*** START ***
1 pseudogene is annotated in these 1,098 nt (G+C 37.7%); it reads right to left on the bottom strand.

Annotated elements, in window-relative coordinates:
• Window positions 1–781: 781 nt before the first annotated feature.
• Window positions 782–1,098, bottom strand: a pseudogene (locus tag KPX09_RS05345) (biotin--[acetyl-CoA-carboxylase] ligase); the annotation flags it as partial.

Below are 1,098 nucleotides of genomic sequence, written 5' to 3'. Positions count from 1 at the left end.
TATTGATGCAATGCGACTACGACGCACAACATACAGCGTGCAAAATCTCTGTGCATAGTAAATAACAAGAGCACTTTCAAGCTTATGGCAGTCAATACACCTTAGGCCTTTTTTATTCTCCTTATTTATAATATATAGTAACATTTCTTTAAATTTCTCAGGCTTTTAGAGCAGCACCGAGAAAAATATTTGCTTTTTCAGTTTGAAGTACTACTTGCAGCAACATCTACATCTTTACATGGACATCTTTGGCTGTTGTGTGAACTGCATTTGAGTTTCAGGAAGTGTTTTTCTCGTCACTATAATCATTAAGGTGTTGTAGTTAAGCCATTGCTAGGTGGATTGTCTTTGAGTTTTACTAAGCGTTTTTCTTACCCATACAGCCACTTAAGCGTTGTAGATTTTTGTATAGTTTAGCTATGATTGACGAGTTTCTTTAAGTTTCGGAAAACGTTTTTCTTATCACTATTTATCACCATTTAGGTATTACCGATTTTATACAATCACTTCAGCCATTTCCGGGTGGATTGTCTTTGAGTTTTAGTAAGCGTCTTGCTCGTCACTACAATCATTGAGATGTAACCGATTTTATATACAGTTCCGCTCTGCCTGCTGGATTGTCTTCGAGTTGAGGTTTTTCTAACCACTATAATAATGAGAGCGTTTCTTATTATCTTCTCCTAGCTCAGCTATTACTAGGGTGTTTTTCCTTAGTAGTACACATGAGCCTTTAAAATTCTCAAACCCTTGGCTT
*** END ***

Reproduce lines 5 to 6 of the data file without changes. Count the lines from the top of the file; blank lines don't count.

Below are 1,098 nucleotides of genomic sequence, written 5' to 3'. Positions count from 1 at the left end.
TATTGATGCAATGCGACTACGACGCACAACATACAGCGTGCAAAATCTCTGTGCATAGTAAATAACAAGAGCACTTTCAAGCTTATGGCAGTCAATACACCTTAGGCCTTTTTTATTCTCCTTATTTATAATATATAGTAACATTTCTTTAAATTTCTCAGGCTTTTAGAGCAGCACCGAGAAAAATATTTGCTTTTTCAGTTTGAAGTACTACTTGCAGCAACATCTACATCTTTACATGGACATCTTTGGCTGTTGTGTGAACTGCATTTGAGTTTCAGGAAGTGTTTTTCTCGTCACTATAATCATTAAGGTGTTGTAGTTAAGCCATTGCTAGGTGGATTGTCTTTGAGTTTTACTAAGCGTTTTTCTTACCCATACAGCCACTTAAGCGTTGTAGATTTTTGTATAGTTTAGCTATGATTGACGAGTTTCTTTAAGTTTCGGAAAACGTTTTTCTTATCACTATTTATCACCATTTAGGTATTACCGATTTTATACAATCACTTCAGCCATTTCCGGGTGGATTGTCTTTGAGTTTTAGTAAGCGTCTTGCTCGTCACTACAATCATTGAGATGTAACCGATTTTATATACAGTTCCGCTCTGCCTGCTGGATTGTCTTCGAGTTGAGGTTTTTCTAACCACTATAATAATGAGAGCGTTTCTTATTATCTTCTCCTAGCTCAGCTATTACTAGGGTGTTTTTCCTTAGTAGTACACATGAGCCTTTAAAATTCTCAAACCCTTGGCTT